I’ve been reading up on the food industry for a research report and have come across several useful overviews of the sector. One is Scott Phillips’ book, "Buying at the Point of Maximum Pessimism," where the prospects for agribusiness are laid out in Chapter 7.
The thesis, in a nutshell: rising living standards will lead to improvements in the diets of citizens in emerging nations. Specifically, per capita intake of protein will rise through greater consumption of beef, chicken and pork.
America is positioned to export protein to China, India and other fast-growing countries. It has a comparative advantage, says Phillips, thanks to its relative bounty of clean water and other factors that go into raising chickens, cattle and hogs.
Although Phillips gives a good account of the demand side, he doesn’t mention or discuss any companies in the meat industry. To the rescue comes an online presentation by Stephens Inc. analyst Farha Aslam, "A Wall Street View of the Protein Markets." In it, she discusses the following U.S. "protein" stocks:
• Tyson Foods Inc. (NYSE:TSN)
• Smithfield Foods Inc. (NYSE:SFD)
• Pilgrim’s Pride Corp. (NASDAQ:PPC)
• Sanderson Farms Inc. (NASDAQ:SAFM)
• Cal-Maine Foods Inc. (NASDAQ:CALM)
• Hormel Foods Corp. (NYSE:HRL)
Aslam believes shares in these companies should not be viewed as long-term holdings, despite the secular growth story in less developed regions. Because of volatility in grain prices, unpredictability in protein prices and poor long-run returns, protein stocks should be regarded as trading vehicles, she declares.
Volatile input costs
Indeed, the prices of grains used to feed livestock have had substantial run-ups in recent quarters and the U.S. Department of Agriculture predicts record prices at the farm-gate in the second half of 2011. During the spike in grain prices in 2008, several companies went bankrupt because of poor hedging strategies or cash crunches due to margin calls on futures contracts – for example Pilgrim’s Pride.
In this environment, Aslam seems favourably disposed to poultry processor Sanderson Farms. It has kept leverage low and enjoys some of the best margins in the industry.
Restricted pricing power
Protein companies supply large retailers and restaurant chains, which have a great deal of buying power. It’s not easy for rising input costs to be passed onto them. Margins could therefore come under pressure. The protein industry needs to consolidate and gain more bargaining power in order to enhance margins, suggests Aslam. So it wouldn’t be surprising to see some acquisitions and the emergence of larger entities.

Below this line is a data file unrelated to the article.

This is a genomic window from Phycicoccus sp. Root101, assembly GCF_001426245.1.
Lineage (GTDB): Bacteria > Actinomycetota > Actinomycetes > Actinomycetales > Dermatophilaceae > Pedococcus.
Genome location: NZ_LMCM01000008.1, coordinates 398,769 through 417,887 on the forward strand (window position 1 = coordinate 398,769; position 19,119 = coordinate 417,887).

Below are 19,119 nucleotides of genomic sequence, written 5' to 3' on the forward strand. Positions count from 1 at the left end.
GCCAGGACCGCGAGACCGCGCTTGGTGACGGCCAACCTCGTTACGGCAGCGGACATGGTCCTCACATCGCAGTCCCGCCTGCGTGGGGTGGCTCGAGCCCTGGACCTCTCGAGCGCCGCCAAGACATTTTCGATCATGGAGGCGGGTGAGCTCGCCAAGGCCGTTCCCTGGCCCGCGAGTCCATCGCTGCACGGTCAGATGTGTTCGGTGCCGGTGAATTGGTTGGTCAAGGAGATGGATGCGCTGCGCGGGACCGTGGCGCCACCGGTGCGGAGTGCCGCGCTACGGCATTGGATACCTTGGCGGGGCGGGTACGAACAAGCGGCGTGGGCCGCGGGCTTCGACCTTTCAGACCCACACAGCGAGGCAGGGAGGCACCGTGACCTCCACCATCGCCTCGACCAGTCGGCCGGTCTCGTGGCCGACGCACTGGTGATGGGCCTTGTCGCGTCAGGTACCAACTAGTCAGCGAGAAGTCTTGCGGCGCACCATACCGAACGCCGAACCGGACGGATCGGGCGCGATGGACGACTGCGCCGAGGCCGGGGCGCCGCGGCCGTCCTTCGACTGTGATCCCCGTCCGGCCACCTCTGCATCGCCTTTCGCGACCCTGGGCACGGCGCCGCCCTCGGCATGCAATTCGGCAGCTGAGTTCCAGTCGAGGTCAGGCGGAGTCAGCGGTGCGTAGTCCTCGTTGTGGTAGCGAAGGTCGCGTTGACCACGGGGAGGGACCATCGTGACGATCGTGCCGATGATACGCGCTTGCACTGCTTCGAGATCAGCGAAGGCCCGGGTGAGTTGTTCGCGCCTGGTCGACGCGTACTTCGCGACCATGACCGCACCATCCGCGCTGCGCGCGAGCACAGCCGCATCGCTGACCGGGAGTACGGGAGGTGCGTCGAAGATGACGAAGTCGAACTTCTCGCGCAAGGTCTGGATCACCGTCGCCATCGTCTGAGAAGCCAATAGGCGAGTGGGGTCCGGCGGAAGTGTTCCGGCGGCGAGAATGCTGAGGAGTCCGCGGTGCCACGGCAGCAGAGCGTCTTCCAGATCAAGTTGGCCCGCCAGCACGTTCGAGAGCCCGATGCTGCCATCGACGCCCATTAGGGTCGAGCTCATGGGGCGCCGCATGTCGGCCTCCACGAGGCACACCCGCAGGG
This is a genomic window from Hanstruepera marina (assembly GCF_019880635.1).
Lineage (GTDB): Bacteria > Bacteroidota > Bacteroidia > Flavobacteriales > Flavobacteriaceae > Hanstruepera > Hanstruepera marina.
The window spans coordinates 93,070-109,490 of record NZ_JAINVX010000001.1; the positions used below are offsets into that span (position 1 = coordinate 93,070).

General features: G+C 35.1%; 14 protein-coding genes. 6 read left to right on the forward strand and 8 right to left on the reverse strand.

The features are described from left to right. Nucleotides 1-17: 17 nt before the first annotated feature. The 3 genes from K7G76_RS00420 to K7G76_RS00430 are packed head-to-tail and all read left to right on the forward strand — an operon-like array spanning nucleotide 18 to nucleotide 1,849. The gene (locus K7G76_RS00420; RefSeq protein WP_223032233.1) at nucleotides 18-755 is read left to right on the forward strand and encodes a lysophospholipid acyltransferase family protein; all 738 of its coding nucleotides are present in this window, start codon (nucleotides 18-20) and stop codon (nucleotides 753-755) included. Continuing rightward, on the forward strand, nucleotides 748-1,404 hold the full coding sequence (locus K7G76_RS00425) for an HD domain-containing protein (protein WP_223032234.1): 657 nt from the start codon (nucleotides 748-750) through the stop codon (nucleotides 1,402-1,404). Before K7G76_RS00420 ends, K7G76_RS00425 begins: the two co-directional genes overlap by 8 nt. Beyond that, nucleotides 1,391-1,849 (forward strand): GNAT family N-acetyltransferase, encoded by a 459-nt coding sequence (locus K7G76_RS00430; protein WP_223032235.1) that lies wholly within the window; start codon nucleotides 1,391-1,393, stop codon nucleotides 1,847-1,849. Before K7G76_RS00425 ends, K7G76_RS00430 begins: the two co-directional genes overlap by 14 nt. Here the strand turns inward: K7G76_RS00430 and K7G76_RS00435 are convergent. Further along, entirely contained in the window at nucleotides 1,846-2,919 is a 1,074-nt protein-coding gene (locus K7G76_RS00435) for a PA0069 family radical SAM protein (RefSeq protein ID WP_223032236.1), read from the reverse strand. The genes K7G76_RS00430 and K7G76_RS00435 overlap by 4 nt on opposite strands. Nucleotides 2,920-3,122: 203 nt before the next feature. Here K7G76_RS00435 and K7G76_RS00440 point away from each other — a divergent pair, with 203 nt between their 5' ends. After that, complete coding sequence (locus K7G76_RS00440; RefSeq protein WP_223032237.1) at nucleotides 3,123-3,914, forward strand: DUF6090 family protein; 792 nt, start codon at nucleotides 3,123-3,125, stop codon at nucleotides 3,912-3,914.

Growth in U.S. per capita consumption of beef, pork and poultry is relatively flat, rising roughly in line with annual population growth of 1%. The solution for generating growth is product innovation, as the case of Hormel Foods illustrates. I personally can vouch for that: our family now buys only Hormel’s Ready-to-Cook bacon [under the Kirkland label at Costco (NASDAQ:COST)]. It’s quite convenient to pop it in the microwave for a few seconds — and it comes out looking and tasting like regular bacon.
Meat consumption, as mentioned, is growing at much higher rates in the emerging countries and now constitutes a major source of growth for U.S. producers. However, there are some caveats.
One is trade barriers. The extent to which exporters enjoy sales growth in foreign markets depends on how much free trade is allowed between countries. The level fluctuates depending on the outcome of free-trade negotiations and/or flare ups in trade frictions. U.S. poultry producers, for example, now face tariffs in China in retaliation for U.S. restrictions on tire imports.
Another risk is health scares. The Mad Cow, Bird Flu and Swine Flu episodes show how foreign markets can be completely shut off at the drop of a hat. And the restrictions can last for years.
Brazil has, Phillips and others say, even more of comparative advantage in the protein sector than the U.S. thanks to lower costs of production and ability to expand acreage. It has, in fact, emerged as the dominant supplier on global markets. Brazilian companies are becoming large, globally diversified companies thanks to acquisitions, many of which have been U.S. companies.
Other countries are currently importing meat products but could later become net exporters. Russia is said to be a prime candidate in this department.